The Happiest-Looking People on Earth

As the Nigerian flag fluttered in the air in celebration of the country’s 47th independence anniversary on October 1 this year, one man in particular would have been weeping. That man is Pa Taiwo Akinkumi, the old man whose idea gave birth to the Nigerian flag. He would have been weeping for having been neglected by the powers that be in this country; neglected to slowly die in acute senility and penury whereas his place in history as the architect of one of Nigeria’s national monuments deserves to fetch him a more tranquil old age and passing on. The old man would have wept for this country because the potentials which influenced his design of the Nigerian flag – a fertile land with vast amount of natural resources that should bring about unity, stability and progress – have not translated to socio-economic fortunes for the masses of the people.

And Pa Akinkumi is not alone in his despair. Millions of Nigerians share his despair about a system that has spectacularly failed its people, no matter what anyone would say. As Nigeria continues to junket around the African continent trying to export resources – political and economic freedom, stability and the rule of law – that it cannot even provide for its own people, socio-economic comparisons are invariably drawn between the country and others like India, China, Singapore, Malaysia, Indonesia, even South Africa and Ghana. And boy, how vast and sharp the contrasts are! It just seems like these other countries have enlisted the use of jets to continue their part of the journey they started on about the same pedestal with Nigeria while Nigeria has stuck to the use of her rickety bicycle for the same journey. The result is that, in a lot of ways, it is safe to say that the Nigerian government at all levels continues to act in ways that makes it seem that the labour of our heroes past have indeed been in vain.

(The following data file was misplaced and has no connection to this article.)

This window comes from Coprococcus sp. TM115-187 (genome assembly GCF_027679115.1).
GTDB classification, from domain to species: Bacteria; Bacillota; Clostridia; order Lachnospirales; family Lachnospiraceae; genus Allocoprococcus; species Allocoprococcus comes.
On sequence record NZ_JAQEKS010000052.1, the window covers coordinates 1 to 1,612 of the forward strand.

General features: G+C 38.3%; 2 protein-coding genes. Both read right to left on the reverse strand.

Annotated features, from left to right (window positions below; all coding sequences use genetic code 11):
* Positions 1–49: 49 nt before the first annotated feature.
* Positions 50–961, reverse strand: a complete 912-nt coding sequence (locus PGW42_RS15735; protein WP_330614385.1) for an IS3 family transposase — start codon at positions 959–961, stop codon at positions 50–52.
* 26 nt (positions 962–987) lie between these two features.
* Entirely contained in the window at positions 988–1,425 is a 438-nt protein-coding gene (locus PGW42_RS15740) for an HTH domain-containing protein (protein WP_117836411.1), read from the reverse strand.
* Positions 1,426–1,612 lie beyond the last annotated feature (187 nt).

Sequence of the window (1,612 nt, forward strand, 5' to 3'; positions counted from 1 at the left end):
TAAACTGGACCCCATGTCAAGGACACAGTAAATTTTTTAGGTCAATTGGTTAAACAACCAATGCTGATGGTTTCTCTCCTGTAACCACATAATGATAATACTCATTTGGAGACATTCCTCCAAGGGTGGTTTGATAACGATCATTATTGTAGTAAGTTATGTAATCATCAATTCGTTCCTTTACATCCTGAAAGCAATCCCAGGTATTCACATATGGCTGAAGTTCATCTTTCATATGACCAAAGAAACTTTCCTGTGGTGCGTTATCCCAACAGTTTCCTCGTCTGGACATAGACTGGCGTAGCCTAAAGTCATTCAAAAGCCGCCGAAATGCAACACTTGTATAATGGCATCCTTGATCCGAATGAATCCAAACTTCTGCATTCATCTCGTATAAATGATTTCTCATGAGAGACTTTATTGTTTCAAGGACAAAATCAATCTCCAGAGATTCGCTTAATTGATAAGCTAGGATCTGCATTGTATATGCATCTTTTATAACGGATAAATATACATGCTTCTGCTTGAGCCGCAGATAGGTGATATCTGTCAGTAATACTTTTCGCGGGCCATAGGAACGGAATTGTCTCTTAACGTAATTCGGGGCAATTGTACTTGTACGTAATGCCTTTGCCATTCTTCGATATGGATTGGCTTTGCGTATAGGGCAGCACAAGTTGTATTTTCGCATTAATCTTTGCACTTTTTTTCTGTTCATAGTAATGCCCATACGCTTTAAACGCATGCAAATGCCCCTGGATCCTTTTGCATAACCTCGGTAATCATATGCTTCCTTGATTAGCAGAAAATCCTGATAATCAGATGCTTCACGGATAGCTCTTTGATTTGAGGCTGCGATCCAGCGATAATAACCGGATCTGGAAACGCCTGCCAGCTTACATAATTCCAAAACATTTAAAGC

But in the midst of it all, amidst all the chaos and despair, and despite their own individual negatives, it is the resilience of the Nigerian that remains the driving force. The Spartan drive and tenacity of the common Nigerian has continued to engender – if not freedom – some form of unity and peace – which provide us with a place we can still call Nigeria today. The only thing that has kept this molue called Nigeria trudging on is the sacrifice continuously made by millions of socio-politically battered (physically and psychologically) Nigerians – the Iya alakaras, baba Mulika the welder, Ekpo the panel-beater, the petty trader in Ariaria market in Aba, hordes of perennially underpaid and unpaid public workers – with the assistance of the media, despite its own shortcomings.

In spite of their political elite, the uncanny and almost insane sense of humour of the common man in Nigeria, to smile through a plethora of man-made catastrophe engineered by their own leaders, has continued to provide the veneer by which the world has, for almost five decades, labelled Nigerians ‘the happiest people on earth’. And to many people, as the sound of the national anthem rents the air in government quarters among rented crowds on Independence Day each year, the one thing truly worth celebrating about Nigeria is the combination of iron-cast will and a Mohammed Ali endurance of the Nigerian. It is the Nigerian man’s ability to survive situations that would easily lead to socio-political combustion a hundred times over in most other nations in the world that is truly celebratable here.

But with the sound of each aeroplane taking off from any of the country’s international airports comes the thought that that aircraft may well be another drain pipe; a pipe draining away yet another of our best and most promising brains because this entity has failed him or her. That realisation makes you wonder just how furiously our heroes past must be turning in their graves for the sorry extent to which their dream has been allowed degenerate. And with a seemingly never improving socio-political state of affairs you are tempted to ask just how many more punches this Mohammed Ali can take, just how many lives this wary old cat called Nigeria would be required to live on before it starts to get it right.

Written by
Jibril Sado
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